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Flaws in cloud hit a whopping 65k after bug bounty report vulnerabilities in 2022- Hacker One

Impact of cloud migration and shift to remote work evident in the new report

According to a recent survey, bug bounty hunters (a term used for white hat hackers who identify vulnerabilities and bugs) are finding more and more cloud-based vulnerabilities as businesses undertake “digital transformation”. Through the bug bounty programme – HackerOne (a program where developers discover and resolve bugs), researchers found more than 65,000 software flaws in 2022, a 21% increase year over year.

As per HackerOne’s 2022 Hacker-Powered Security Report, which was published on December 13, the increase is exactly the same percentage increase that was seen in the previous year’s report.

Rising numbers of misconfigurations:

The research, which is currently in its sixth edition, also looks at the ongoing effect of digital transformation on attack surfaces. Organizations have implemented ever-more granular permissions as a result of cloud migration and the move to remote work. This trend is reflected in the rising number of misconfiguration vulnerabilities, which increased by 150%, and inappropriate authorization concerns, which increased by 45%.

The majority of hackers continue to prioritise websites, which means online applications continue to rule the scene. APIs (45%), Android mobile apps (38%), cloud platforms (24%), and open source (24%) are the next most sought-after objectives.

Companies who implement bug bounty programmes should be aware that the biggest barriers to participation in a programme were inadequate communication (49%), limited scopes (50%), and sluggish response times (51%).

In-house expertise was cited by 38% of bug hunters as the largest cybersecurity risk confronting firms in a HackerOne survey of 5,000 hackers conducted between September and October 2022. This result illustrates the combined trends of expanding attack surfaces and a skills gap in cybersecurity.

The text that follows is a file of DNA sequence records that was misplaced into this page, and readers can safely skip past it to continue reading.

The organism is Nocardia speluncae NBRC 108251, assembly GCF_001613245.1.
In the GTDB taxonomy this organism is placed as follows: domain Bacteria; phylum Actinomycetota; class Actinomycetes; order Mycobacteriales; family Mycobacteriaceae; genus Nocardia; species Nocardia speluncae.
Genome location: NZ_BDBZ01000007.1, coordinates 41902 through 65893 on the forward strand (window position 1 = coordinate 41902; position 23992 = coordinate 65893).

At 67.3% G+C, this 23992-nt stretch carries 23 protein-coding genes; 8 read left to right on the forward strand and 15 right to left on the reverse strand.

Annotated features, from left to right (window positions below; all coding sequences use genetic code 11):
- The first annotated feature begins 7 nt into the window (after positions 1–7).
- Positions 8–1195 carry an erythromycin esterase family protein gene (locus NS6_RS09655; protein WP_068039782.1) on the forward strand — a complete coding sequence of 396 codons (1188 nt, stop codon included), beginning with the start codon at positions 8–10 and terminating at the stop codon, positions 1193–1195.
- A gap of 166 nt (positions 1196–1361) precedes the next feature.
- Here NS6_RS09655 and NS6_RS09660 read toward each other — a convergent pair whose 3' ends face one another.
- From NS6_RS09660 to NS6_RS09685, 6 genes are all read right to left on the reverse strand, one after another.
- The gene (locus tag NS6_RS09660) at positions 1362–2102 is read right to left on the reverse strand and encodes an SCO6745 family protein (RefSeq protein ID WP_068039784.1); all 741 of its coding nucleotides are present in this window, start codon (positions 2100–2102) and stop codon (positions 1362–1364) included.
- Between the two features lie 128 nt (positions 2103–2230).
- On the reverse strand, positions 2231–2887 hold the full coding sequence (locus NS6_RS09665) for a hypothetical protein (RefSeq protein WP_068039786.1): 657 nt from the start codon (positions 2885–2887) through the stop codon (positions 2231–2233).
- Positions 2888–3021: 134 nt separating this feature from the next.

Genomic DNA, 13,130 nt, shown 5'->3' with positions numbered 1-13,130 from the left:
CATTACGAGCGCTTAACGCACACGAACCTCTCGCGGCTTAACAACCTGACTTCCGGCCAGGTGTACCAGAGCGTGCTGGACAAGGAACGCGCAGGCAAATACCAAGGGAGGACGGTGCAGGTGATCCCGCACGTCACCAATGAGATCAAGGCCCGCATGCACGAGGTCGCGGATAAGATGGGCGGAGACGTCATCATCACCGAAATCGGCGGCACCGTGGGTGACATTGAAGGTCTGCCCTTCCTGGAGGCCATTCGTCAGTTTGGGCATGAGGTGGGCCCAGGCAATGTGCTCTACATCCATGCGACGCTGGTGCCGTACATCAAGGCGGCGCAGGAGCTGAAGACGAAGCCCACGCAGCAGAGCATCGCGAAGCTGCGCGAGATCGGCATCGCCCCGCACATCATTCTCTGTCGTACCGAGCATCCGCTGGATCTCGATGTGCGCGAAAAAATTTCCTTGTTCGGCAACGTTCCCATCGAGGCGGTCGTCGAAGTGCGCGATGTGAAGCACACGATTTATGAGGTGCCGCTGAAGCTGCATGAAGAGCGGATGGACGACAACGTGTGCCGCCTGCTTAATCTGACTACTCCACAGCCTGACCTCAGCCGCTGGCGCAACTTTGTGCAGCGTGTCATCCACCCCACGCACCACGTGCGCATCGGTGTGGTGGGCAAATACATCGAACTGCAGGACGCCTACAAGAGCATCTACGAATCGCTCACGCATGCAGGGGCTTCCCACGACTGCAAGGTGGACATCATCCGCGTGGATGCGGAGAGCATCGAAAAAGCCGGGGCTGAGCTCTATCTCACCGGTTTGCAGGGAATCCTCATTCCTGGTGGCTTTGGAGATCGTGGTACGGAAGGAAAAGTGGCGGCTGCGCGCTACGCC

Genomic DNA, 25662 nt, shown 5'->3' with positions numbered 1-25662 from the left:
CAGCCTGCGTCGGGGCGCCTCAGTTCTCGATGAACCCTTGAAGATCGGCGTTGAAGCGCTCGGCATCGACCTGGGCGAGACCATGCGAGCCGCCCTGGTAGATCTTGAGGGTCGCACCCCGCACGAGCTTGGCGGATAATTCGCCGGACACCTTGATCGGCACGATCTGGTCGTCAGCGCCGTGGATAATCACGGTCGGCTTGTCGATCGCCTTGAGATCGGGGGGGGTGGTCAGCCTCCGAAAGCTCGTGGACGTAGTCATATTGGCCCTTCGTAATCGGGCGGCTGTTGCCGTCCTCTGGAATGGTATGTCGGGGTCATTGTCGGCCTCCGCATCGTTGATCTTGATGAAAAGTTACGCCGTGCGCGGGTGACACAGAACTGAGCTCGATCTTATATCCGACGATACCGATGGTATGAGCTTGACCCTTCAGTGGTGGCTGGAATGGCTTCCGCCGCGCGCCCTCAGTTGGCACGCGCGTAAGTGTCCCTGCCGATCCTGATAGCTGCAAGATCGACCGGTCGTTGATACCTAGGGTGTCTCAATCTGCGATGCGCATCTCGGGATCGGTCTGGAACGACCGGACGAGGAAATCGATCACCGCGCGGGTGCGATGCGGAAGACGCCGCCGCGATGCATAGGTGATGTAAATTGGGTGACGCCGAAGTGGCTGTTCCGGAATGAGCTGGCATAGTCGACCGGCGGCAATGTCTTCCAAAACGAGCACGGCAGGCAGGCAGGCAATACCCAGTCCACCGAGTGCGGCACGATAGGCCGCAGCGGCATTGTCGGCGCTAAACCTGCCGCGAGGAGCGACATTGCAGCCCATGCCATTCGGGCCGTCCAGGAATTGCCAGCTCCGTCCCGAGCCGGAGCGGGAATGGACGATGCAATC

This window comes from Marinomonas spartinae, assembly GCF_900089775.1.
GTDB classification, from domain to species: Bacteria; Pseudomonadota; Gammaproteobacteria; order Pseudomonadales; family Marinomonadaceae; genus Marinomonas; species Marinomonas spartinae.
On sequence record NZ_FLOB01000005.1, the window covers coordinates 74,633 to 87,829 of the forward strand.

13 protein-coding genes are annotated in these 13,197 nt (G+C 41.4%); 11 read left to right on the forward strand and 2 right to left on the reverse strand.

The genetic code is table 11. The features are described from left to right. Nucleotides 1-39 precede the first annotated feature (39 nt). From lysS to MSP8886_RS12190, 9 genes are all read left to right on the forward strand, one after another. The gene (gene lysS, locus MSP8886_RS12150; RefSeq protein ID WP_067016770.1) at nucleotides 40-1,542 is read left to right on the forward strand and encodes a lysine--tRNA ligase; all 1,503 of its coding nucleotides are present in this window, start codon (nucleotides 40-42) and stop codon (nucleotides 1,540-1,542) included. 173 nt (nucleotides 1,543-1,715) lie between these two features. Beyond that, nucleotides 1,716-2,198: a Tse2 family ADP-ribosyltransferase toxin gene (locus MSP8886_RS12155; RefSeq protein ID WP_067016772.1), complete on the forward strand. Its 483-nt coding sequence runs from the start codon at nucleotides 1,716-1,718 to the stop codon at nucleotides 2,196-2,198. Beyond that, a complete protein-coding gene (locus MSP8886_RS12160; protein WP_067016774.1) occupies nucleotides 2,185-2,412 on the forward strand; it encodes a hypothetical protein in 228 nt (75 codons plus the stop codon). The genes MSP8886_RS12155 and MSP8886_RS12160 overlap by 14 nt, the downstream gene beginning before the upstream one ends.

The utility of utilities:

The three hacking tools most frequently used by ethical hackers are web proxies or scanners (38%), fuzzing utilities, and Burp Suite (87%). 34% of people even create their own tools.

Nevertheless, the report found that 92% of respondents still relied on their own efforts to identify vulnerabilities that scanners had overlooked.

US hacker Jon Colston told HackerOne, “I employ automated tools in my reconnaissance loop to locate chances where to focus my efforts.”

“While it can provide a rapid win message right away, I’m more interested in gathering as much data as I can from other data sources to study trends.

“Specifically, I’m figuring out where a company will probably keep certain files or documentation that I can use in more sophisticated attacks. I can obtain a better understanding of the terrain and swiftly reduce my list of targets from 5000 to 500 by conducting recon with a goal.

HackerOne says that mean and median reward prices have not increased significantly, despite the fact that seven-figure payouts are becoming more regular. The exception is the cryptocurrency and blockchain industries, where average payouts increased by 315%.

While only a small percentage of bug hunters became billionaires, 41% of them made enough money to view it as a vocation in and of itself, and 25% said their freelancing work had helped them advance their careers by getting a promotion or otherwise. The most often reported problem, cross-site scripting (XSS), increased in total submissions by 32% year over year.